HARRISBURG – Working to bring much-needed broadband internet service to the state’s most rural communities, the House has approved legislation authored by Reps. Martin Causer (R-Cameron/McKean/Potter) and George Dunbar (R-Westmoreland) that would create a grant program to boost investment in the service.
“Reliable, high-speed internet service is not a luxury; it is a necessity,” Causer said. “Our students and teachers need it to improve educational opportunities, especially if we have to deal with another situation like the COVID-19 pandemic that shut schools down. Our businesses also need it to be competitive and better serve their customers. And our doctors and patients need it to improve access to health care.”
House Bill 2348
would create the Unserved High-Speed Broadband Funding Program and fund it, in part, by repealing the Mobile Telecommunications Broadband Investment Tax Credit. This credit is currently limited to $5 million per year and is available to mobile telecommunication providers to invest in broadband equipment in Pennsylvania. Under the bill, the $5 million would instead be directed toward a grant program.
“Tax credits are supposed to help generate investments that wouldn’t otherwise be made, but a review of this tax credit by the nonpartisan Independent Fiscal Office showed as much as 90% of the spending would have occurred anyway,” said Dunbar, who serves as vice chairman of the House Appropriations Committee. “We need to make this funding work better for our rural communities so they can get the broadband service and support they need.”
Under the bill, the grant program would be administered by the Commonwealth Financing Authority.Along with the $5 million appropriation called for in the bill, additional state and federal funding could be directed to the account and used for grant awards.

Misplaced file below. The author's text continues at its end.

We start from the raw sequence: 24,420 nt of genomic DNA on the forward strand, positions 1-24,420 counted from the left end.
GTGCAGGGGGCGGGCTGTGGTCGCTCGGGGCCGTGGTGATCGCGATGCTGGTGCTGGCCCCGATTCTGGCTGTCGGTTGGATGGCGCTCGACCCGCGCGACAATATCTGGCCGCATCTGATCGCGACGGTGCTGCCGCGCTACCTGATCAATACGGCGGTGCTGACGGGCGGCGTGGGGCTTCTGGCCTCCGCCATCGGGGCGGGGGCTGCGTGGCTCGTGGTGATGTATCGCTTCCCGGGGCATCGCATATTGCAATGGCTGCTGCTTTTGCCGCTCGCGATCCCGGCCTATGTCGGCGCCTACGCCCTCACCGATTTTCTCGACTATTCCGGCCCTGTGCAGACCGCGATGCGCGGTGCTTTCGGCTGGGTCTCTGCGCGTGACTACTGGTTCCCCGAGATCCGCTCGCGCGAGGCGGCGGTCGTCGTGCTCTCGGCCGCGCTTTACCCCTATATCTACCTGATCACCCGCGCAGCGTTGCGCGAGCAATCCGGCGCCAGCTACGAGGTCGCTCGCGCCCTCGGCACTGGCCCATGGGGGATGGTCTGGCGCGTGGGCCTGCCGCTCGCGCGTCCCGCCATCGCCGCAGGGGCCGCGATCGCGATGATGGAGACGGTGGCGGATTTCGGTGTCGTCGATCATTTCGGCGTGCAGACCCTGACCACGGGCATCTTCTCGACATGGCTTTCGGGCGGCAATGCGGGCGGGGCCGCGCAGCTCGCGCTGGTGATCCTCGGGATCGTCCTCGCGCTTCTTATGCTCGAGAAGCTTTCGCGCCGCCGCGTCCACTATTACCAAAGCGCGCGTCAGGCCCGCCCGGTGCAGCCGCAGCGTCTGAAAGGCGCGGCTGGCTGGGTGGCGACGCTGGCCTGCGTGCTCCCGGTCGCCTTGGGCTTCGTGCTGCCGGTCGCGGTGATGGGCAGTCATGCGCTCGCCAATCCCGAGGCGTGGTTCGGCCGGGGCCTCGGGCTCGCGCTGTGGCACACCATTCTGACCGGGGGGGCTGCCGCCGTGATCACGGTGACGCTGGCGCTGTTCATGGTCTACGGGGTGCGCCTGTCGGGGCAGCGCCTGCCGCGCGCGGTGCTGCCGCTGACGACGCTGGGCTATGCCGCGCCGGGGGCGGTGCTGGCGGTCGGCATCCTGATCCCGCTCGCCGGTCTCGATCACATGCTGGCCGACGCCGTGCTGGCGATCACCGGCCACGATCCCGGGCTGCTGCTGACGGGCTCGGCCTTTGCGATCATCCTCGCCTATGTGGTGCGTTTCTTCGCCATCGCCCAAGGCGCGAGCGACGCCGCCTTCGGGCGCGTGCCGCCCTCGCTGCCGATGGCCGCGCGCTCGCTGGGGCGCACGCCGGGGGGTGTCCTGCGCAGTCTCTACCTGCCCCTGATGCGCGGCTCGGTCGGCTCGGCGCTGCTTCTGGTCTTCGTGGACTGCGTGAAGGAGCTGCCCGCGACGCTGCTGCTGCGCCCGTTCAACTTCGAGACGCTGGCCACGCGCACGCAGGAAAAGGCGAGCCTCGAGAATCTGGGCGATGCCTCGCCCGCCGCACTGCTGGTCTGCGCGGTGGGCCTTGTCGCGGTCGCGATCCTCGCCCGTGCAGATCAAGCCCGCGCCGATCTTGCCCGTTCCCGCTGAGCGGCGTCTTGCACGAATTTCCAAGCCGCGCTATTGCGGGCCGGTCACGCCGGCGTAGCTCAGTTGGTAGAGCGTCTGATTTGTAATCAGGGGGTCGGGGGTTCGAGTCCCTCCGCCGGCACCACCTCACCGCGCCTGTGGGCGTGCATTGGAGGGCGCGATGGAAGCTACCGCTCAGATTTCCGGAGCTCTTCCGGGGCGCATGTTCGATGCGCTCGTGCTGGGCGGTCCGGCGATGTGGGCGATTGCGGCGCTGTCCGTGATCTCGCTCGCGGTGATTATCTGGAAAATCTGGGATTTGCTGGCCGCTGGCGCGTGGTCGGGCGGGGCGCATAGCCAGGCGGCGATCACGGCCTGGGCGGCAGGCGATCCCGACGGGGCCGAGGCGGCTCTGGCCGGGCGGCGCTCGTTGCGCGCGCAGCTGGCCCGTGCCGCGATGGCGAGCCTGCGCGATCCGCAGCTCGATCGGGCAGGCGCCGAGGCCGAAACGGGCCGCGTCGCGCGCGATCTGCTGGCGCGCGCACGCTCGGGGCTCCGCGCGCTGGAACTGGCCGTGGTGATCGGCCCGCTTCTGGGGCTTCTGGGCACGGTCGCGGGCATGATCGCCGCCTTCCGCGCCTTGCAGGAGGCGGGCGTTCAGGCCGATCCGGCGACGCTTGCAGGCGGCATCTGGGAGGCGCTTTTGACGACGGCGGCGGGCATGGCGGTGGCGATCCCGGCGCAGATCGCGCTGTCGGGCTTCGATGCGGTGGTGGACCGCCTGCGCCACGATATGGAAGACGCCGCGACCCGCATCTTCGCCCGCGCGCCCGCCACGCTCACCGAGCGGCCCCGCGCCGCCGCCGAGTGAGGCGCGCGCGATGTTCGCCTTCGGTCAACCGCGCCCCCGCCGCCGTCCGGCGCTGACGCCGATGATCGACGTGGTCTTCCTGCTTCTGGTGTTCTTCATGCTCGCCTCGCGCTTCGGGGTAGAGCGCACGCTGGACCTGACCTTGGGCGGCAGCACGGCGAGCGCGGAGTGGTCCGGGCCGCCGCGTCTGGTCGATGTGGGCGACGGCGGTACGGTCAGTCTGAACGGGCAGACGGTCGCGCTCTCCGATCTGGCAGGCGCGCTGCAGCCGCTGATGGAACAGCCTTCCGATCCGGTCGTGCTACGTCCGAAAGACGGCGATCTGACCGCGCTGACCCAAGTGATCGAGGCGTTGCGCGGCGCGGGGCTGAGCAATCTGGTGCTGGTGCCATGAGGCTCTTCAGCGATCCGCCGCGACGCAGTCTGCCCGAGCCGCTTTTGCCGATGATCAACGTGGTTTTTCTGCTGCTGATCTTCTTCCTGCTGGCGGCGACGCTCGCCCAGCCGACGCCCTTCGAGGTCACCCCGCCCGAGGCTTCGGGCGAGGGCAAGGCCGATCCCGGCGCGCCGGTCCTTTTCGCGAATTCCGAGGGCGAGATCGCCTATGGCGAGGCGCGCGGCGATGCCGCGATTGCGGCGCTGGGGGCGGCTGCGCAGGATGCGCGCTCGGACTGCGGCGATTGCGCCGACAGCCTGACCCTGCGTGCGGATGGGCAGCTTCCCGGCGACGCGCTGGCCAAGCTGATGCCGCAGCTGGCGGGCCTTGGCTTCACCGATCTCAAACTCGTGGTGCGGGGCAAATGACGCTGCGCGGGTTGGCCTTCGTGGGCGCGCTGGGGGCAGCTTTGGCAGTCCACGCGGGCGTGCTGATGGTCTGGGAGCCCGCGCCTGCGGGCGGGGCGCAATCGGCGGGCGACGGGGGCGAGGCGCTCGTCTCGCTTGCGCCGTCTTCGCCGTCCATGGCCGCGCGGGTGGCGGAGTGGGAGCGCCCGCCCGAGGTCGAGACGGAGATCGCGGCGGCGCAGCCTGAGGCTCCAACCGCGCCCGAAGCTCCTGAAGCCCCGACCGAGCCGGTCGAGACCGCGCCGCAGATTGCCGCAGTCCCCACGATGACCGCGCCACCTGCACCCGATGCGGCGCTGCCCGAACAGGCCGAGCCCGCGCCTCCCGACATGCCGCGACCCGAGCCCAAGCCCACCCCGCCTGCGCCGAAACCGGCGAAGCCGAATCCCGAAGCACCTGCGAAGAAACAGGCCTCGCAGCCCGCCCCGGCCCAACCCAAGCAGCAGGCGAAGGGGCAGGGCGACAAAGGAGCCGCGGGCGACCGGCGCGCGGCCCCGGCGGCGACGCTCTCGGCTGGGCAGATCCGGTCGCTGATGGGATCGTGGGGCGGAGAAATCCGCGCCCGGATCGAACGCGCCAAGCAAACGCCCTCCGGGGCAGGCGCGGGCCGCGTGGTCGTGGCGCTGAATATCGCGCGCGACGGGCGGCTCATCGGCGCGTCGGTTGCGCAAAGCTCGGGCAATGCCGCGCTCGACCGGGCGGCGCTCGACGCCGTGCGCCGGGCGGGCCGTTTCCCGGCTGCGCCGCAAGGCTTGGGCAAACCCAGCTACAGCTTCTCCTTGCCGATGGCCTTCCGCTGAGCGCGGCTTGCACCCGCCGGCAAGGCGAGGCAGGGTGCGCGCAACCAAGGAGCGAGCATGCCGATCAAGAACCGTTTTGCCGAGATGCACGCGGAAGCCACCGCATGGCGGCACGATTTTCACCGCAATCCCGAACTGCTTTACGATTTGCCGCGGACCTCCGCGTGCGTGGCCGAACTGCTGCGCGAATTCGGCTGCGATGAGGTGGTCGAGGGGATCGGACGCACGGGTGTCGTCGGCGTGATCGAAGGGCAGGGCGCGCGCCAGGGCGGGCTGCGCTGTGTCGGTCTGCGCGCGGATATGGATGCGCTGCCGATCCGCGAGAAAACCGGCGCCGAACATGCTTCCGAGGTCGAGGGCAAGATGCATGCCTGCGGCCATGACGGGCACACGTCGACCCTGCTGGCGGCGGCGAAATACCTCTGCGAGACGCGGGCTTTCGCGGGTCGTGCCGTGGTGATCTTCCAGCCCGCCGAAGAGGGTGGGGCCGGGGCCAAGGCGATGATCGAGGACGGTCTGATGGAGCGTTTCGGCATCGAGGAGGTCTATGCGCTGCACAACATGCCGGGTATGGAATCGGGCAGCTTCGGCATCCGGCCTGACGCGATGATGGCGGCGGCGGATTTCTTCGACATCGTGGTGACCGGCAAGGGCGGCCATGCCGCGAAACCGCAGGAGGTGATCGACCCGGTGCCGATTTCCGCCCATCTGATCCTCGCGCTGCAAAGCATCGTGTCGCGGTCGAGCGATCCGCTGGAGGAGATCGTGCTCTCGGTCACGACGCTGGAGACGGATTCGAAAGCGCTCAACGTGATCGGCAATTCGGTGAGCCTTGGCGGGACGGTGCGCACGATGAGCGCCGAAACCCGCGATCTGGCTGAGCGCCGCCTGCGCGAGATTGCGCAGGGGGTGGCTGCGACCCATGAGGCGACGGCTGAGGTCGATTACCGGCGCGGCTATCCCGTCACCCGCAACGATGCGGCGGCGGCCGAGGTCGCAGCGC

Entities eligible for grants would include nongovernmental entities with the technical, managerial and financial expertise to design, build and operate high-speed broadband service infrastructure within this Commonwealth; and rural electric cooperatives or local development districts in the Commonwealth. Any nongovernmental entity that qualifies for a grant would have to invest from its own funds at least 25% of the project cost.
Preference would be given to projects in the most unserved areas of the Commonwealth as defined by the Federal Communications Commission’s minimum speed requirements and to projects that already have federal funding allocated to them.
The House also approved House Bill 2438, which would allow rural electric cooperatives to use their existing infrastructure to deploy fiber lines for broadband service. Both bills now go to the Senate for consideration.
Representative Martin T. Causer
Pennsylvania House of Representatives
Media Contact: Patricia A. Hippler